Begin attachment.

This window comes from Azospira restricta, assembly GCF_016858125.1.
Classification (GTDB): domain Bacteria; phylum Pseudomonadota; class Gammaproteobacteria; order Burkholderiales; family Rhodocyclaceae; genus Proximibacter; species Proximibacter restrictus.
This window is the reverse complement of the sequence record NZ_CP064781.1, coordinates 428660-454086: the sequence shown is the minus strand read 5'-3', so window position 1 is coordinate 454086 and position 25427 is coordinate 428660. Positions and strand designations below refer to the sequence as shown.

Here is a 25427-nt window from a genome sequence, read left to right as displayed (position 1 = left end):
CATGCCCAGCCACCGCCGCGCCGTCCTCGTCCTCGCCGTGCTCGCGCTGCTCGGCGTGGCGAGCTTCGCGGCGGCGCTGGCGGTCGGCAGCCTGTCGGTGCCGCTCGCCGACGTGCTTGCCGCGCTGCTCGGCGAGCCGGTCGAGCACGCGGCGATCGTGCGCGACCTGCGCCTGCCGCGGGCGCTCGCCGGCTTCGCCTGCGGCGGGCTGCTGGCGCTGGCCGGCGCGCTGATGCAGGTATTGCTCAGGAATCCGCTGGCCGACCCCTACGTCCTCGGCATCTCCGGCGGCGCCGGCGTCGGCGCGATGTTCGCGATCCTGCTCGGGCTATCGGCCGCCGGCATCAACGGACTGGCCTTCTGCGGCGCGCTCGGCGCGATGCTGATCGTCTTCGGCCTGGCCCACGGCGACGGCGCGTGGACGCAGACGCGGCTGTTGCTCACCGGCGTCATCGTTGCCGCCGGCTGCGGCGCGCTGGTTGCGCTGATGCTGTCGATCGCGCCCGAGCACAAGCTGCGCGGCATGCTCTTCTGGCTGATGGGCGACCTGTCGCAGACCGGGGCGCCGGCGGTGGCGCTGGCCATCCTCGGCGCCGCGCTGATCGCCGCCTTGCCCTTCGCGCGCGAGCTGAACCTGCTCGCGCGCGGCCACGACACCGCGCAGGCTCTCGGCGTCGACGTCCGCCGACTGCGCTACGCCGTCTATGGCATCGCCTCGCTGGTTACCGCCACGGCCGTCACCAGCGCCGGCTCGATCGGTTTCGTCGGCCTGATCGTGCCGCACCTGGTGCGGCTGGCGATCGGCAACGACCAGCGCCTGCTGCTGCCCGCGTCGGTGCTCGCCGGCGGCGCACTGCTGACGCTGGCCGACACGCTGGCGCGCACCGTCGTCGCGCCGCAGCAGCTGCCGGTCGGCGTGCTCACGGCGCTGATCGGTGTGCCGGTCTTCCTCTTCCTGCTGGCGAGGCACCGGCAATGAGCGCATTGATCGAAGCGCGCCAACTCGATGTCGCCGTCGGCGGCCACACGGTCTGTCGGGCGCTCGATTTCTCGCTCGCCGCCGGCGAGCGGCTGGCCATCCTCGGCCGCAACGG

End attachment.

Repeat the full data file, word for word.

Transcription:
This window comes from Azospira restricta, assembly GCF_016858125.1.
Classification (GTDB): domain Bacteria; phylum Pseudomonadota; class Gammaproteobacteria; order Burkholderiales; family Rhodocyclaceae; genus Proximibacter; species Proximibacter restrictus.
This window is the reverse complement of the sequence record NZ_CP064781.1, coordinates 428660-454086: the sequence shown is the minus strand read 5'-3', so window position 1 is coordinate 454086 and position 25427 is coordinate 428660. Positions and strand designations below refer to the sequence as shown.

Here is a 25427-nt window from a genome sequence, read left to right as displayed (position 1 = left end):
CATGCCCAGCCACCGCCGCGCCGTCCTCGTCCTCGCCGTGCTCGCGCTGCTCGGCGTGGCGAGCTTCGCGGCGGCGCTGGCGGTCGGCAGCCTGTCGGTGCCGCTCGCCGACGTGCTTGCCGCGCTGCTCGGCGAGCCGGTCGAGCACGCGGCGATCGTGCGCGACCTGCGCCTGCCGCGGGCGCTCGCCGGCTTCGCCTGCGGCGGGCTGCTGGCGCTGGCCGGCGCGCTGATGCAGGTATTGCTCAGGAATCCGCTGGCCGACCCCTACGTCCTCGGCATCTCCGGCGGCGCCGGCGTCGGCGCGATGTTCGCGATCCTGCTCGGGCTATCGGCCGCCGGCATCAACGGACTGGCCTTCTGCGGCGCGCTCGGCGCGATGCTGATCGTCTTCGGCCTGGCCCACGGCGACGGCGCGTGGACGCAGACGCGGCTGTTGCTCACCGGCGTCATCGTTGCCGCCGGCTGCGGCGCGCTGGTTGCGCTGATGCTGTCGATCGCGCCCGAGCACAAGCTGCGCGGCATGCTCTTCTGGCTGATGGGCGACCTGTCGCAGACCGGGGCGCCGGCGGTGGCGCTGGCCATCCTCGGCGCCGCGCTGATCGCCGCCTTGCCCTTCGCGCGCGAGCTGAACCTGCTCGCGCGCGGCCACGACACCGCGCAGGCTCTCGGCGTCGACGTCCGCCGACTGCGCTACGCCGTCTATGGCATCGCCTCGCTGGTTACCGCCACGGCCGTCACCAGCGCCGGCTCGATCGGTTTCGTCGGCCTGATCGTGCCGCACCTGGTGCGGCTGGCGATCGGCAACGACCAGCGCCTGCTGCTGCCCGCGTCGGTGCTCGCCGGCGGCGCACTGCTGACGCTGGCCGACACGCTGGCGCGCACCGTCGTCGCGCCGCAGCAGCTGCCGGTCGGCGTGCTCACGGCGCTGATCGGTGTGCCGGTCTTCCTCTTCCTGCTGGCGAGGCACCGGCAATGAGCGCATTGATCGAAGCGCGCCAACTCGATGTCGCCGTCGGCGGCCACACGGTCTGTCGGGCGCTCGATTTCTCGCTCGCCGCCGGCGAGCGGCTGGCCATCCTCGGCCGCAACGG